Belfast 1951 to ’60 in order, What Goes On Beneath Our Feet.

I write to draw attention to those men taken too much for granted., working underground, in risky and filthy conditions. I include a short story based upon one occasion when I really thought I might drown.

Under Ground Going up pipes, down manholes, through tunnels, into dark dank corners, beneath the sea, beneath roads and ground, deep or shallow, in compressed air or in sludge and sewage, is the lot of the inspection engineer, and those who worked there. I was paranoid of being faced by a cat-sized mother rat protecting her brood, but there was no alternative. Once I had to find out for myself whether an old pipe was still viable after ten years. Holes were opened to air the pipe, a trolley made so I could push my way up it. Off I set, tied to a safety line, in total darkness illuminated by a hand-torch, anticipating the red eyes of Mama Rat like the headlights of a car. There was no rat, I hadn’t really expected there would be, it didn’t make sense, there was no food. A Bricklayer I worked with was badly burned by steam in a sewer when the steam exhaust, from a reciprocating steam engine, was leaked by mistake into the sewer.

The Short Story
. I, a bricklayer, have been instructed to examine the main drainage culvert beneath our sleeping city. All afternoon men have been erecting a temporary sluice gate, a stank, to hold back the waters of the whole city which will be collecting as I work. We work at night when the flows are generally low. The heavy timbers are in place, I put on my thigh boots and walk over to the others standing at the gaping manhole in the bright circle of the arc lights. A man steps aside to allow a late traveller to pass quietly by. The black round curves of the car reflecting the gentle activity, before being swallowed up in the mist. Natt steps forward with the lifeline, harness and lamp, and tells me that the sewer has been tested for gas, methane, the killer. Previously a man had passed out at the bottom of a manhole and his colleague, going down to rescue him had died with him. We were now being extra careful. The tightness of the harness gives me confidence, a warm comforting arm around my waist. With my hammer, chisel and lamp I descend the old, dirty and rusty, wrought-iron ladder to the bottom of the shaft. I know the tarry smell of sewers but I have never become accustomed to the loneliness and severance from those above. I stand on the concrete shelf and shine my torch at the almost still grey waters at my feet. A bubble of gas rises to the surface in the light of my lamp to form a grey sinister bulging eye in the viscous liquid and, after surveying sightlessly the round red brick tube garlanded at every projection with the bunting of refuse, bursts silently. I wade through the sticky silt towards the sluice that is holding in check tons of water, slowly rising, behind the timbers, like the shadow of evil. It must not rain!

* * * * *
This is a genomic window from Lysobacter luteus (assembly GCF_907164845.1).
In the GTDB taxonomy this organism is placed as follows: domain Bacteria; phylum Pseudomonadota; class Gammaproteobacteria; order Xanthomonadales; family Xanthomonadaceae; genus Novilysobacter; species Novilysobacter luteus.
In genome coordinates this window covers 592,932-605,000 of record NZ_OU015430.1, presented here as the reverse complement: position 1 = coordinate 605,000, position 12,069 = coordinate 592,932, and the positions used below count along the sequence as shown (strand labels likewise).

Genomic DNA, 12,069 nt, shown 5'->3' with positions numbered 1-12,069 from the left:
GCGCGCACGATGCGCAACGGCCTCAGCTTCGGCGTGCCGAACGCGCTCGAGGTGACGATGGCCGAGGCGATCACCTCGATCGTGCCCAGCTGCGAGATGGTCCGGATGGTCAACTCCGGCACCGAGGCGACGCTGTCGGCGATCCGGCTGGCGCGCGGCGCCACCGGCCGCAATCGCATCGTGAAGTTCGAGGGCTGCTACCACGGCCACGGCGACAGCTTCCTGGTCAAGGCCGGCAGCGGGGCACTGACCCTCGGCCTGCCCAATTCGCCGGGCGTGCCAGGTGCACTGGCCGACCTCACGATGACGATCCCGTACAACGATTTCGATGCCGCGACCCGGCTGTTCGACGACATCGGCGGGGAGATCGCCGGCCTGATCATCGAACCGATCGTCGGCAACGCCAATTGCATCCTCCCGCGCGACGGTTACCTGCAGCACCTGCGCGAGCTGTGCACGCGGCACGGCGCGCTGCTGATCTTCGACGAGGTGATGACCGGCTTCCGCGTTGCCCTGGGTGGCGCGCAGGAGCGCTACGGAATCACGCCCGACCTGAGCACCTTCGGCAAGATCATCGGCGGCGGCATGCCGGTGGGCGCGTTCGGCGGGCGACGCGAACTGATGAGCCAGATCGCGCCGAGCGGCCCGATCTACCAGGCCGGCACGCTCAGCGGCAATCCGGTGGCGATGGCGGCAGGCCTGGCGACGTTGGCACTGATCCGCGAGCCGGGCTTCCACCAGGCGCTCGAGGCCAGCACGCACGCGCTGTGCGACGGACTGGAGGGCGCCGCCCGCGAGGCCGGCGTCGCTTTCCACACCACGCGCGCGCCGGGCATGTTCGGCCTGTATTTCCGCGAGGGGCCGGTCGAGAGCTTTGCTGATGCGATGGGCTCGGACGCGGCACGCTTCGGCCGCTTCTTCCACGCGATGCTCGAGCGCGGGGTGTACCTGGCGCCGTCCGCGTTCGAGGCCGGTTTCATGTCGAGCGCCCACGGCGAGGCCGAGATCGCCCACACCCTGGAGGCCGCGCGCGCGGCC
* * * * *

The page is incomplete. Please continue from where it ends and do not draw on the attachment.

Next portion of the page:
I have been here some time. I’m tired through the effort of lifting my legs in the sludge of years. I stop and listen to the steady trickle of water through the joints in the temporary barrage. Has the noise increased? No! There are two noises. It must be a small pipe discharging as well. I stop and watch the level of water against the culvert wall with the bricks acting as a gauge, it is not rising. On I go again, tapping to see if the joints are sound, the steel beams are still strong, and trying to guess how long it will all last. Lifting each heavy leg from the clinging slime, easing my bent and aching back, surveying as I go, all the time keeping an ear attuned to the trickling water. I think I hear a creak. My pulse is beating. I must control my imagination. Is the gushing louder?. Before I can reassess the sound, a thunder clap reverberates along the tunnel like a charge along the barrel of a gun and as I stand dumbfounded, for a brief second I hear the torrential rushing of the angry waters freed from their imprisonment. The timbers have cracked. The sluice can no longer hold all the water in check. I turn and drop my tools in frantic flight. I tug the rope, all signals forgotten and feel the tension taken from above. I cannot run, I can barely walk. I can but flounder.. In my haste I splash but I care little if I mouth the water which is rising round my knees. I must take off my boots, but how? Is there time? Now in my haste I have fallen, my torch is lost. Dragged by the rope through the stinking blackness I lose my breath. I struggle once more but now the rushing waters carry me on as the rope never could and tiredness and exhaustion have seeped my will to fight. All is going black. Thank God!

Categorized as post WW2

Leave a comment

Your email address will not be published. Required fields are marked *